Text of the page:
Music

52 Weeks, 52 Albums: July

July is the month of patriotism. What’s more patriotic than independence day and two political party conventions? Staying true to your New Year’s Resolution, that’s what. I surpassed my prescribed four albums this month once again, let’s see what got listened too:

Anderson Paak – Malibu


Earlier in the month an Imgur album dropped of smart rappers for people who already don’t hate rap. Most of the list was filled with artists who had yet to release a full length album, but one of the exceptions was Paak, who released Malibu earlier this year. Malibu is Paak’s second album, following his 2015 release “Venice,” which means he must have some interest in California beach cities. Oddly enough I started working in Malibu in June and that’s partly why I started listening to the album. Although the album doesn’t portray Malibu’s culture or lifestyle at all.

I wish I had a word for how I feel about Paak’s Malibu but for now it’s somewhere between “inoffensive,” and “decent.” The album starts strong with the track “The Bird,” which shows an inspired blend of Paak’s ability as a rapper and a vocalist, as he mixes the two styles throughout the song. The start of the song is hooked by a plucking guitar and vibrating bass, but once I got a sense that Paak was a classy individual he cemented it with a well-placed trumpet and some light piano. These instruments dip in and out of the track so their presence is always felt but never feel overdone. It’s an impressive opener that got me excited for the rest of the album, but the rest of the tracks are hard to write about.

The following tracks: The Waters, The Season | Carry Me, Silicon Valley, or Celebrate, are totally fine tracks, but I can’t imagine anyone ever choosing to listen to them. I had a short-spat adoration for Lite Weight, but it’s a catchy retro song that’s popiness loses its luster after a few repeat listens. Looking back at the album I realize I only really found myself enjoying The Bird and Without You (mostly carried by Rapsody). 3/5

Frank Ocean – channel ORANGE


Following my disappointment with Paak, I looked up similar artists and stumbled upon Frank Ocean. I’ve been hearing about Ocean since 2013 when I started listening to Tyler the Creator. I keep hearing Ocean fans asking when he’ll release his long-awaited follow-up to Channel Orange, which was released in 2012. While I don’t share the adoration for this album as Ocean’s biggest fans, it was definitely a step-up from Malibu.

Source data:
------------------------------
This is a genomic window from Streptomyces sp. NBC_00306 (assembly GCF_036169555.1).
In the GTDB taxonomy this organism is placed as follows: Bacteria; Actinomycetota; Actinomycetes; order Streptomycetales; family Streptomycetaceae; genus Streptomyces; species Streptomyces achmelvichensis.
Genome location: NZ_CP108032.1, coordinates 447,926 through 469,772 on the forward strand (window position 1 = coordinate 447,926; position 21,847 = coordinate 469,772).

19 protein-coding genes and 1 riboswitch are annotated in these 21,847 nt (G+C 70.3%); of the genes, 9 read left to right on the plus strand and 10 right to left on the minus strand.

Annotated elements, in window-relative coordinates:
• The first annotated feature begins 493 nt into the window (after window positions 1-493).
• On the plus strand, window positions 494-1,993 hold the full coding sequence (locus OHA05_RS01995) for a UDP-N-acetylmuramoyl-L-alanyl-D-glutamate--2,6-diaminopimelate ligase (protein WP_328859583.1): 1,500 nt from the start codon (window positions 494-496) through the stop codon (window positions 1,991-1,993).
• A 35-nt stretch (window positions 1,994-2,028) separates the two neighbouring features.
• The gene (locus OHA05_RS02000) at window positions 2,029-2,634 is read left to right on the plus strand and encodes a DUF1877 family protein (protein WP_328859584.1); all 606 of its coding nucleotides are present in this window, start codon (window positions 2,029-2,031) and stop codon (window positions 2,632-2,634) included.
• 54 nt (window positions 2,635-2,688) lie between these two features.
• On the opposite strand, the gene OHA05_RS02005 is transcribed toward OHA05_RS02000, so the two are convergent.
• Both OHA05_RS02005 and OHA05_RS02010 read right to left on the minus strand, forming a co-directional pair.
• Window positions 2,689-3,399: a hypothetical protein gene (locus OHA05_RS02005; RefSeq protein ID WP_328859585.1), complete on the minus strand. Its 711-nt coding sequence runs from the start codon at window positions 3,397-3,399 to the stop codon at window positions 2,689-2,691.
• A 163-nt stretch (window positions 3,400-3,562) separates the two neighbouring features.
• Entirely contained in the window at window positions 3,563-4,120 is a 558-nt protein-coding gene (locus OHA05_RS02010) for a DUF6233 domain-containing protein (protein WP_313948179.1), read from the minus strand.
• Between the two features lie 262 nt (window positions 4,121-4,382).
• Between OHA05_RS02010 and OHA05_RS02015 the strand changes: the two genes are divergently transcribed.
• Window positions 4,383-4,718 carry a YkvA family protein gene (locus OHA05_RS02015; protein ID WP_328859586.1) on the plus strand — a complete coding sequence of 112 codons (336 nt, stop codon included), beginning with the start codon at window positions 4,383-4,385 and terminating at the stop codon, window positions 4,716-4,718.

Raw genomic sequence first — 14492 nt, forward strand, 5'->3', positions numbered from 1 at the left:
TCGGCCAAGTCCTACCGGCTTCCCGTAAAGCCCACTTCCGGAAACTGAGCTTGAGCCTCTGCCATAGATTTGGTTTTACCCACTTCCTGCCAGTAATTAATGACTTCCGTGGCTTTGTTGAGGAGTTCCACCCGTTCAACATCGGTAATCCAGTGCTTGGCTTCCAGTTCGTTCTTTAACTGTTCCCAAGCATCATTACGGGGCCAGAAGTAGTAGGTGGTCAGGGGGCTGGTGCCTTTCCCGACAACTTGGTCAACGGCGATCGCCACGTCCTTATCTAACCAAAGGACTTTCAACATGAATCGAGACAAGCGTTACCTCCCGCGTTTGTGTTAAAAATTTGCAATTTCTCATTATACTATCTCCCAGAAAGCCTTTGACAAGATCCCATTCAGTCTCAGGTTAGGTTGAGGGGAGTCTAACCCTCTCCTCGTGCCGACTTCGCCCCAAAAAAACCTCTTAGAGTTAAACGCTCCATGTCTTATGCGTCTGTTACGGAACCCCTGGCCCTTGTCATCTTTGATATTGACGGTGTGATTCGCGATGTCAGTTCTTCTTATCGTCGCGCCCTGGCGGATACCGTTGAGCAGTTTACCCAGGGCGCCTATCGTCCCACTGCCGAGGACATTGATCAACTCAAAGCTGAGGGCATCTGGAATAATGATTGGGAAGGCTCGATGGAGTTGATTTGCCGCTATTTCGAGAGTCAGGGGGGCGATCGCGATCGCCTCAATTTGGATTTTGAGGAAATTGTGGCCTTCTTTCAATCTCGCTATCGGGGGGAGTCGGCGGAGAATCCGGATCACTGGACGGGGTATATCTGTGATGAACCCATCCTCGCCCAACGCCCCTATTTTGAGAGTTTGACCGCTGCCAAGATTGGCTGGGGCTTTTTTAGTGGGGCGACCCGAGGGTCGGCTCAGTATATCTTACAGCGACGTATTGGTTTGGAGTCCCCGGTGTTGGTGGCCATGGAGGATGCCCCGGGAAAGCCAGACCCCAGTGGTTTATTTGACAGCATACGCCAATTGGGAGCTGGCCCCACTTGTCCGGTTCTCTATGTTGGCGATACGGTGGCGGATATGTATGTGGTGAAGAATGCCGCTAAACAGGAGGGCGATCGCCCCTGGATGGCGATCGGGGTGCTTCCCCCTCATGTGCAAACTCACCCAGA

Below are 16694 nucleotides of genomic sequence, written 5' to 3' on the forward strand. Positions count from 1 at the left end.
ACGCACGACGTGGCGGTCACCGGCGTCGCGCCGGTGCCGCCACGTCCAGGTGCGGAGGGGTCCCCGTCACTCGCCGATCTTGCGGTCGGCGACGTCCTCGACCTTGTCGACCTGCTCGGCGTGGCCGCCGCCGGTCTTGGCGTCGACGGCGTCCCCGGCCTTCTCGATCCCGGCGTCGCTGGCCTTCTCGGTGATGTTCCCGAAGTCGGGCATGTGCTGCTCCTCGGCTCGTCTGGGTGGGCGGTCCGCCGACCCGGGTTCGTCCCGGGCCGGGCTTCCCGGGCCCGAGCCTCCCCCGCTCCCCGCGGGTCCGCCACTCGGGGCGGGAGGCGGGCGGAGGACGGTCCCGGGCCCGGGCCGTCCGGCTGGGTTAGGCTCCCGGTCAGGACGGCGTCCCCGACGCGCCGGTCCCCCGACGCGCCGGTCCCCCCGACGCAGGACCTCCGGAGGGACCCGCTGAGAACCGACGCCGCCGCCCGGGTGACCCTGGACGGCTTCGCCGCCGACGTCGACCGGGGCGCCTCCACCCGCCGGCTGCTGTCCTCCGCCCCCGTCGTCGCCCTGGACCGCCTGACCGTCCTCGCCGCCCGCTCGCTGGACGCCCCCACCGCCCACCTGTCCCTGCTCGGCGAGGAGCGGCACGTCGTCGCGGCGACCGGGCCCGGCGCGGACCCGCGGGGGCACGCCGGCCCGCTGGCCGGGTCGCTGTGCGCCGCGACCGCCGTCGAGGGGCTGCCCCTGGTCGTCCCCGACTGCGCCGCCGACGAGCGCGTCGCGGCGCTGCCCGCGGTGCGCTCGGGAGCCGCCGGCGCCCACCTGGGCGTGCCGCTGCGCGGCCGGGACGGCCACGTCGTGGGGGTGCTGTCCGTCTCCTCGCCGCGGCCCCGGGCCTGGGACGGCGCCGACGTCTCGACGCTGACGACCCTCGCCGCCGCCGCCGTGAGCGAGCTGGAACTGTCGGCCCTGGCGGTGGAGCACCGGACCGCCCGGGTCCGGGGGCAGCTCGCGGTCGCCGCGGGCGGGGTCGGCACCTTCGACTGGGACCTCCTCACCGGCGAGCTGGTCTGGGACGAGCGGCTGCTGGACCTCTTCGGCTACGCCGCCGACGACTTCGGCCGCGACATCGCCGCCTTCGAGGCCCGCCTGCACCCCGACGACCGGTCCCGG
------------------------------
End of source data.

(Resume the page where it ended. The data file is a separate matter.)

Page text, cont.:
My initial impression of Ocean was just how different his sound is from the crew he was attached with at the time. Channel Orange was released under Def Jam, but Ocean was (to my recollection) said in the same breath as other Odd Future artists like Tyler the Creator or Earl Sweatshirt. Compared to their aggressive, angry, hate-filled rapping, Ocean’s nostalgia-driven grooves were a surprise to me. Even the opening track is ambient sounds of a PlayStation 1 getting booted up.

In terms of production, Ocean has a lot of confidence in his voice carrying all of his songs. Most of the songs follow relatively simple rhythms and melodies leaving all your focus on Ocean’s lyrics and vocals. For good reason, he’s a hell of a singer. This is established with the first song, Thinkin Bout You, a song that only has some ambient wavy noises combined with a drum beat that could be played by Meg White, but the focus on Ocean’s vocals is reinforced on pretty much every other song. There’s a pureness to all of the songs that makes them easy to enjoy and the path to relating to Ocean’s lyrics is much more direct. However, there are exceptions to this format. The mammoth ten minute song “Pyramids,” goes through multiple phases and has quite a bit going on… but it’s also the song I skip pretty consistently. There’s actually a few other songs I skip because they don’t feel like “real” efforts. Fertilizer, Sierra Leone, Not Just Money, Monks, Bad Religion… the album would probably be better without these songs. But everything else that’s left is some high quality soulful stuff. Color me orange and call me an Ocean fan. 4/5